Prostitution Thriving In China: The Dark Underbelly of Economic Prosperity
May 7, 2013 7:12 PM EST
Officially illegal since the 1949 Communist takeover, prostitution is nonetheless a widespread, mostly underground, industry in China.
Perhaps no other Chinese city is more closely associated with the world’s oldest profession than Dongguan in the Pearl River Delta, located at the vast country’s southeastern corner, near Hong Kong.
According to a report in Hong Kong’s South China Morning Post, some 300,000 sex workers operate in the streets, massage parlors, karaoke bars, saunas and hotels of Dongguan; and up to 800,000 people -- an extraordinary 10 percent of the city’s population – are involved in the sex trade in one form or another.
Aided and abetted by some municipal officials, the sex trade in Dongguan generates as much as 30 percent of the city’s service industry revenues, the Post estimated.
Although prostitution is rife across China, Dongguan has gained the dubious distinction as the country’s “sex capital.”
"Many wives feel anxious whenever their husbands take business trips to Dongguan," the city's ex-party chief, Liu Zhigeng, said in 2009. "It's disgraceful."
Hundreds of thousands of girls and women end up in Dongguan to sell their bodies for one reason or another.
One 28-year-old prostitute calling herself "Luo" told the Daily Telegraph: "I'm married and have a 22-month-old son. My husband doesn't know I work here, nor do my parents."
Luo claimed she was forced into the sex trade after incurring huge debts gambling in the casinos of nearby Macau.
"I have no other option. I will leave this place [brothel] after I earn 20,000 ($3,250) or 30,000 yuan and I'll probably return to the casino to try and win it back," she added.
Another girl named "Tong" from Jiangxi province claimed that she was “tricked” into working as a bar-girl by a friend.
"I had no idea what business was going on here until I came," she said.
Yet another prostitute, Ling Ling, who came from Guizhou, China's most impoverished province, said she turns tricks because it generates more money than toiling on an assembly line at a toy factory.
"I have no choice. I have to support my family," she said.
Indeed, several factors have conspired to make Donnguan a mecca for prostitution – China’s rapid economic growth has attracted hundreds of thousands of migrants from the poor interior of the country to the affluent cities of the coast, desperate to make a decent living; the gender gap between male and female has created an imbalance leading to an army of men without wives who seek sex partners; while Dongguan’s proximity to wealthy Hong Kong also attracts large numbers of deep-pocketed sex tourists.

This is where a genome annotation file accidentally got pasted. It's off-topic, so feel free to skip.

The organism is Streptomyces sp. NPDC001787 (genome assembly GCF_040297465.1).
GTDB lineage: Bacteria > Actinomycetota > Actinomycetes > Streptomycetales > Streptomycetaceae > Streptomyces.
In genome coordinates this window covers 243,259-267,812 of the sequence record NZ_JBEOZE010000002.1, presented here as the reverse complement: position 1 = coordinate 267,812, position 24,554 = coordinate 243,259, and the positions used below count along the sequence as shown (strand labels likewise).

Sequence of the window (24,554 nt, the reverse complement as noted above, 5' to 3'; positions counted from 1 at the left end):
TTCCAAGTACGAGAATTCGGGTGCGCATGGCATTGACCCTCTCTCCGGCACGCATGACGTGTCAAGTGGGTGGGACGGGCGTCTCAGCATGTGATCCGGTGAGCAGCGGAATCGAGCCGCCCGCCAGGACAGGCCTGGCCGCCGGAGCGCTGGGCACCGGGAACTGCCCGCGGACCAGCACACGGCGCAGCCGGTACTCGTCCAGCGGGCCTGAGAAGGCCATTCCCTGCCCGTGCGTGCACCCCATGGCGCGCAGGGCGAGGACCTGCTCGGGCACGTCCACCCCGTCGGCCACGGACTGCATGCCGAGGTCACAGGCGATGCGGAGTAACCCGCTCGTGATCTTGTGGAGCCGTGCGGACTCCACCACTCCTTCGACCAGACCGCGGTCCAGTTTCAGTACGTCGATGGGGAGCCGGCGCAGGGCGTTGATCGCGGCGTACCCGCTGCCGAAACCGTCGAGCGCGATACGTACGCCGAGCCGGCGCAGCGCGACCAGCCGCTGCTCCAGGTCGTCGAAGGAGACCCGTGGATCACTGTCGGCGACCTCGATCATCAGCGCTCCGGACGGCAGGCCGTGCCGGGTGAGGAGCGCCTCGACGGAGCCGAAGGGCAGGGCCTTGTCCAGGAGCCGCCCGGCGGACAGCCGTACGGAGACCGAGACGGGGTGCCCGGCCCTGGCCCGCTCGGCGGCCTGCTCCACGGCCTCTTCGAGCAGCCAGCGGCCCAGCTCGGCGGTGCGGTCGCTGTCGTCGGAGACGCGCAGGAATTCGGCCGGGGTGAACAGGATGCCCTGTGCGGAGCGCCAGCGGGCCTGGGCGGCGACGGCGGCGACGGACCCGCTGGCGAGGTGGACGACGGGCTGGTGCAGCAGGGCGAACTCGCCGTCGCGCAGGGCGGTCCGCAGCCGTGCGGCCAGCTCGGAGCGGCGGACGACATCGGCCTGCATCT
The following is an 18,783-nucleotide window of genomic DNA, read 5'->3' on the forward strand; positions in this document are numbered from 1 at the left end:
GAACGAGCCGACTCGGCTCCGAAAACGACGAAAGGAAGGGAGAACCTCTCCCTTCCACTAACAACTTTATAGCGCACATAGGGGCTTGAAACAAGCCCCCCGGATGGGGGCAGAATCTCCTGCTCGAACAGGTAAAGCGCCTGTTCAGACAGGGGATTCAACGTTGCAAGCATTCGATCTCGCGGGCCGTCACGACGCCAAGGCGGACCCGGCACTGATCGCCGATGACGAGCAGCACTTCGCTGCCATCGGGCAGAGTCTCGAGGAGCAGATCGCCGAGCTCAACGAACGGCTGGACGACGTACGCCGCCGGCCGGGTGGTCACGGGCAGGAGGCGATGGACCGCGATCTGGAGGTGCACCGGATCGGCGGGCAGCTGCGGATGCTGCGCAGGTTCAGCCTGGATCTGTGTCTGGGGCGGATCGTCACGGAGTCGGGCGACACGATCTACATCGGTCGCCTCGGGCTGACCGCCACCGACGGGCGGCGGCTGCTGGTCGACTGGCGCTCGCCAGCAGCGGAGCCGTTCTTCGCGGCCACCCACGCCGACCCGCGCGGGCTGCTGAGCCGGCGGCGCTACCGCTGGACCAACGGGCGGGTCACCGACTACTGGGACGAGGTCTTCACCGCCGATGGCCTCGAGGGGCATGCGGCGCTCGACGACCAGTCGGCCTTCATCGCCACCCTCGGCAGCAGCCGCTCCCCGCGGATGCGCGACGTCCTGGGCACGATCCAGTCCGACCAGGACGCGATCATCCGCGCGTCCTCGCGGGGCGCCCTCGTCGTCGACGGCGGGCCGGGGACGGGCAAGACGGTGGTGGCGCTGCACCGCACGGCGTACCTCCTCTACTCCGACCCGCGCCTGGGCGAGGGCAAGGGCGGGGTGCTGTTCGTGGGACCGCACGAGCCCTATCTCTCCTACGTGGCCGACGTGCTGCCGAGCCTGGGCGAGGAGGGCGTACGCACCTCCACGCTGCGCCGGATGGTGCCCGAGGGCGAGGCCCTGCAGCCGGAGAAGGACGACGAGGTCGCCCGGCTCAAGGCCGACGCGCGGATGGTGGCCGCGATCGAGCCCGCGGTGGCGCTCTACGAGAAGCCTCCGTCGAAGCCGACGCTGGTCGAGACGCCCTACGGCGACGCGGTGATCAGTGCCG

Dongguan officials, embarrassed by their city’s sleazy reputation, have periodically staged crackdowns on the sex trade.
Earlier this year, Dongguan municipal authorities sought to clean up the city’s image through a public relations campaign to recast the former factory hub as a place of culture, art and modernity. They even produced a promotional film with help from the Discovery Channel of the U.S.
Police and security officials also embarked on a crackdown on brothels and other places where prostitutes ply their trade.
However, despite the best efforts of city fathers and commercial TV directors, prostitution pervades the city of Dongguan.
A report from new.e23.cn (as translated by eChinacities.com) suggests that Donggan’s smut industry is resilient and also highly organized.
A driver who arranges for visitors to find prostitutes in Donnguan told new.e23.cn: "We are a team of about 20 drivers who have contractual agreements with various hotels in Dongguan. We're responsible for picking up clients from Shenzhen and other nearby areas, and make several trips to and from Dongguan each day. … On the weekends we can get as many as 100 clients."
The Post also reported on a Hong Kong-made comedy movie called "Due West," which chronicles the phenomenon of Hong Kong men journeying to Dongguan for sex.
One extra who appeared in the film explained to the Post why so many men cross the waters to Mainland China.
“[We] can never get that [from Hong Kong women],” he said. “Men are egoistic. We need to be respected, and these venues give us the respect that we need. It’s true that I pay for it. It’s a kind of service. It’s fake. But it’s worth it.”